Performance Monitor with ACS

If you have not already configured Common Services to use ACS, skip the remaining steps in this procedure. However, if you install Performance Monitor after configuring Common Services to use ACS, you must complete the following additional steps in this procedure:

Step 5 Log in to the ACS server.

Step 6 On the ACS Server, navigate to Shared Profile Components. Verify that Performance Monitor is shown in the list of applications.

Step 7 On the ACS Server, navigate to Group Setup. Select the group name that you used to configure Security Manager.

Step 8 Click Edit Settings.

Step 9 On the Group Setup page, look for Performance Monitor. Check the check box to include Performance Monitor for ACS integration.

Step 10 Also on the Group Setup page, go to the next section (Performance Monitor).

Step 11 Click the Assign a Performance Monitor on a per Network Device Group Basis radio button.

Step 12 In the Device Group drop-down menu, select CSM_Servers.

Step 13 In the Performance Monitor drop-down menu, select System Administrator.

Step 14 Click Submit + Restart.

Step 15 On the Security Manager server, restart the Daemon Manager.

Step 16 Allow several minutes for the Daemons to start, or verify that they have, and log in to the Performance Monitor server.


Installing Resource Manager Essentials (RME)

You can install RME 4.3 on the following:

A standalone server, after you install CiscoWorks Common Services 3.3. This is the recommended configuration.

The same server on which you installed Security Manager, AUS, MCP, or all three, after you install CiscoWorks Common Services 3.3. However, If you use or enable Event Management, please read Effect of Enabling Event Management, page 1-7; you cannot enable Event Management on your Security Manager server if you want to use syslog on RME or syslog on MCP on that server.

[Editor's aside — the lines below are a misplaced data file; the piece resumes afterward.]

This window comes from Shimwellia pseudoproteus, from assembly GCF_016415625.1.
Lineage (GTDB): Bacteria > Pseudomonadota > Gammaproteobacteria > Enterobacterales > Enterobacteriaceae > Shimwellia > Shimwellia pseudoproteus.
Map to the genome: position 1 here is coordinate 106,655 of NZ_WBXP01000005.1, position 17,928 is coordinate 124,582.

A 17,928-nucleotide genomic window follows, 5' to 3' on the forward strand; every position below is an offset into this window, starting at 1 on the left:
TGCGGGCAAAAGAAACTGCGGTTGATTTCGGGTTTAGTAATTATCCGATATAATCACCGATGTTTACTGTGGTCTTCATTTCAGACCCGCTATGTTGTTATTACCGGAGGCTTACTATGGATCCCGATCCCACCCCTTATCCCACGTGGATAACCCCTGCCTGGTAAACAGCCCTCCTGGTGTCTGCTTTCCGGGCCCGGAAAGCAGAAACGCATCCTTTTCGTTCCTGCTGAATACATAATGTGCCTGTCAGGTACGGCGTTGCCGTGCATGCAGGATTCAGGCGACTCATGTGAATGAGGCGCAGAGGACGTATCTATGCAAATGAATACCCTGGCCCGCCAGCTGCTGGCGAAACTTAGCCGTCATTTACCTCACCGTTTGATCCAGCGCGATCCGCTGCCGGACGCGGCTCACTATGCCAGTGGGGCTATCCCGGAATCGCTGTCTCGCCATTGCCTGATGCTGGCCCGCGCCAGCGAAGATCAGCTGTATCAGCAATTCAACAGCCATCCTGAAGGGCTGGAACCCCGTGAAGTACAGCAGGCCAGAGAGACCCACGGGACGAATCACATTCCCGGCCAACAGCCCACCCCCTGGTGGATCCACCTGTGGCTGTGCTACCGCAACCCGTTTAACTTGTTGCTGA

Tip This configuration is recommended only for small networks.


The RME license is a separate file from the Security Manager license file and includes the license for Performance Monitor too. You can install the license either before or after you install RME. For instructions on how to obtain the license file, see Effects of Licensing on Installation and Obtaining a License, page 1-6.

Before You Begin

If you are installing on a system that already has RME, Common Services, or other CiscoWorks applications, consider the following recommendations before installing RME on the server:

If you have a permanent license for RME, copy it to the server. The license file must be on the server to select it during installation.

Back up Common Services. The backup includes data for all installed applications that use Common Services. The RME installation program does not perform a backup during the installation. For information on performing a backup, see Backing Up the Database for Remote Upgrades.